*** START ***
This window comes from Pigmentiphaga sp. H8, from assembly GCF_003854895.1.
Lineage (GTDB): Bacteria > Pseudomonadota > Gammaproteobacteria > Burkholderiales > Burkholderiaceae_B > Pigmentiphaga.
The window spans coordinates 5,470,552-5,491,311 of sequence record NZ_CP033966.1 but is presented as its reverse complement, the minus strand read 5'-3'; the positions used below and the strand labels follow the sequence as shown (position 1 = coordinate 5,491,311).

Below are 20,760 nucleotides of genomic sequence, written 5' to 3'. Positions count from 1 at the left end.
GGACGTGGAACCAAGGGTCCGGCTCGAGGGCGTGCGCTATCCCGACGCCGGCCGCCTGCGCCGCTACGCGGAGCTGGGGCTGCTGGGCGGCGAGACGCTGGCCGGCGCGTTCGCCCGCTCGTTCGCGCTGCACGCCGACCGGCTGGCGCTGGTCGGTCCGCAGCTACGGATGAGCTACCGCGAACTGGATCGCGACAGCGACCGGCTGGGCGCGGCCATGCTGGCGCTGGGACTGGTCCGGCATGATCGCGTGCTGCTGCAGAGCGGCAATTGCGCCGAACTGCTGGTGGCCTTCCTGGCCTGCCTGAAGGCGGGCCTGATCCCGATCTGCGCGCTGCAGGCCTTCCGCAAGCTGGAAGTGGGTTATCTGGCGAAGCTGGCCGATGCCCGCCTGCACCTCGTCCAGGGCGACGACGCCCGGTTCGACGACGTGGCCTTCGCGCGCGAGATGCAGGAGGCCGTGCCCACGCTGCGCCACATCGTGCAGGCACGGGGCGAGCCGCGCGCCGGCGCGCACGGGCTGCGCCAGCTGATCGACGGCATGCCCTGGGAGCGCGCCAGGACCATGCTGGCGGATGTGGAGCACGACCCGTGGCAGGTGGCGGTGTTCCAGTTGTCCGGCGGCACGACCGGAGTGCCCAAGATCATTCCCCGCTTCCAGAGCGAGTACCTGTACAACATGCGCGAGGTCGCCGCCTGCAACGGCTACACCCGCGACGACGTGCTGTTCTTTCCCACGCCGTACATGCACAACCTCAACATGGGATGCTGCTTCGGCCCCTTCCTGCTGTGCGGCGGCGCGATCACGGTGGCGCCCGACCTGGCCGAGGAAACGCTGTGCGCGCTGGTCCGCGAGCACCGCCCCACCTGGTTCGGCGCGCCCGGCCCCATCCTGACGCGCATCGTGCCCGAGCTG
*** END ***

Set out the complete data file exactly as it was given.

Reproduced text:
This window comes from Pigmentiphaga sp. H8, from assembly GCF_003854895.1.
Lineage (GTDB): Bacteria > Pseudomonadota > Gammaproteobacteria > Burkholderiales > Burkholderiaceae_B > Pigmentiphaga.
The window spans coordinates 5,470,552-5,491,311 of sequence record NZ_CP033966.1 but is presented as its reverse complement, the minus strand read 5'-3'; the positions used below and the strand labels follow the sequence as shown (position 1 = coordinate 5,491,311).

Below are 20,760 nucleotides of genomic sequence, written 5' to 3'. Positions count from 1 at the left end.
GGACGTGGAACCAAGGGTCCGGCTCGAGGGCGTGCGCTATCCCGACGCCGGCCGCCTGCGCCGCTACGCGGAGCTGGGGCTGCTGGGCGGCGAGACGCTGGCCGGCGCGTTCGCCCGCTCGTTCGCGCTGCACGCCGACCGGCTGGCGCTGGTCGGTCCGCAGCTACGGATGAGCTACCGCGAACTGGATCGCGACAGCGACCGGCTGGGCGCGGCCATGCTGGCGCTGGGACTGGTCCGGCATGATCGCGTGCTGCTGCAGAGCGGCAATTGCGCCGAACTGCTGGTGGCCTTCCTGGCCTGCCTGAAGGCGGGCCTGATCCCGATCTGCGCGCTGCAGGCCTTCCGCAAGCTGGAAGTGGGTTATCTGGCGAAGCTGGCCGATGCCCGCCTGCACCTCGTCCAGGGCGACGACGCCCGGTTCGACGACGTGGCCTTCGCGCGCGAGATGCAGGAGGCCGTGCCCACGCTGCGCCACATCGTGCAGGCACGGGGCGAGCCGCGCGCCGGCGCGCACGGGCTGCGCCAGCTGATCGACGGCATGCCCTGGGAGCGCGCCAGGACCATGCTGGCGGATGTGGAGCACGACCCGTGGCAGGTGGCGGTGTTCCAGTTGTCCGGCGGCACGACCGGAGTGCCCAAGATCATTCCCCGCTTCCAGAGCGAGTACCTGTACAACATGCGCGAGGTCGCCGCCTGCAACGGCTACACCCGCGACGACGTGCTGTTCTTTCCCACGCCGTACATGCACAACCTCAACATGGGATGCTGCTTCGGCCCCTTCCTGCTGTGCGGCGGCGCGATCACGGTGGCGCCCGACCTGGCCGAGGAAACGCTGTGCGCGCTGGTCCGCGAGCACCGCCCCACCTGGTTCGGCGCGCCCGGCCCCATCCTGACGCGCATCGTGCCCGAGCTG